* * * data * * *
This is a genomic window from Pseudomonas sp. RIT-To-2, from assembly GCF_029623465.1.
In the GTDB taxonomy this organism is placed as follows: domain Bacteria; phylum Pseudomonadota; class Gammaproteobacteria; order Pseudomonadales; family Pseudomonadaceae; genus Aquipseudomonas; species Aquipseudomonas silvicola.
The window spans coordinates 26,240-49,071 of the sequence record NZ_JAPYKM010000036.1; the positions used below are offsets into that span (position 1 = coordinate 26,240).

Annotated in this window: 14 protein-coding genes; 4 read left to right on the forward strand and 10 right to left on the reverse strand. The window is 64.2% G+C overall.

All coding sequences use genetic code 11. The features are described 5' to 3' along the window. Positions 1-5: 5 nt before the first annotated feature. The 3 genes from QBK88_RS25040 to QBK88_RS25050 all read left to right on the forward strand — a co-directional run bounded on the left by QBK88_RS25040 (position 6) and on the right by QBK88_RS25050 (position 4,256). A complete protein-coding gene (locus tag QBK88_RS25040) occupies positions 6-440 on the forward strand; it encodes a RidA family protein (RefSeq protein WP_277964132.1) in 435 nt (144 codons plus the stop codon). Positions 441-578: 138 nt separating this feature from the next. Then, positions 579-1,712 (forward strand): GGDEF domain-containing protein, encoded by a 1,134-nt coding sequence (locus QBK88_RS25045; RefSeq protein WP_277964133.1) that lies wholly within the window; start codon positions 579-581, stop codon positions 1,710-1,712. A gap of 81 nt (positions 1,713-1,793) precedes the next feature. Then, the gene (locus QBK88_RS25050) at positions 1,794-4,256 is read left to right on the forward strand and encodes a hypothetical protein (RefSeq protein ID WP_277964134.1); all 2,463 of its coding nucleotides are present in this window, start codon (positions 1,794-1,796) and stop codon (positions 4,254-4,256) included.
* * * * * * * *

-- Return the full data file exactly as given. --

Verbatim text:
This is a genomic window from Pseudomonas sp. RIT-To-2, from assembly GCF_029623465.1.
In the GTDB taxonomy this organism is placed as follows: domain Bacteria; phylum Pseudomonadota; class Gammaproteobacteria; order Pseudomonadales; family Pseudomonadaceae; genus Aquipseudomonas; species Aquipseudomonas silvicola.
The window spans coordinates 26,240-49,071 of the sequence record NZ_JAPYKM010000036.1; the positions used below are offsets into that span (position 1 = coordinate 26,240).

Annotated in this window: 14 protein-coding genes; 4 read left to right on the forward strand and 10 right to left on the reverse strand. The window is 64.2% G+C overall.

All coding sequences use genetic code 11. The features are described 5' to 3' along the window. Positions 1-5: 5 nt before the first annotated feature. The 3 genes from QBK88_RS25040 to QBK88_RS25050 all read left to right on the forward strand — a co-directional run bounded on the left by QBK88_RS25040 (position 6) and on the right by QBK88_RS25050 (position 4,256). A complete protein-coding gene (locus tag QBK88_RS25040) occupies positions 6-440 on the forward strand; it encodes a RidA family protein (RefSeq protein WP_277964132.1) in 435 nt (144 codons plus the stop codon). Positions 441-578: 138 nt separating this feature from the next. Then, positions 579-1,712 (forward strand): GGDEF domain-containing protein, encoded by a 1,134-nt coding sequence (locus QBK88_RS25045; RefSeq protein WP_277964133.1) that lies wholly within the window; start codon positions 579-581, stop codon positions 1,710-1,712. A gap of 81 nt (positions 1,713-1,793) precedes the next feature. Then, the gene (locus QBK88_RS25050) at positions 1,794-4,256 is read left to right on the forward strand and encodes a hypothetical protein (RefSeq protein ID WP_277964134.1); all 2,463 of its coding nucleotides are present in this window, start codon (positions 1,794-1,796) and stop codon (positions 4,254-4,256) included.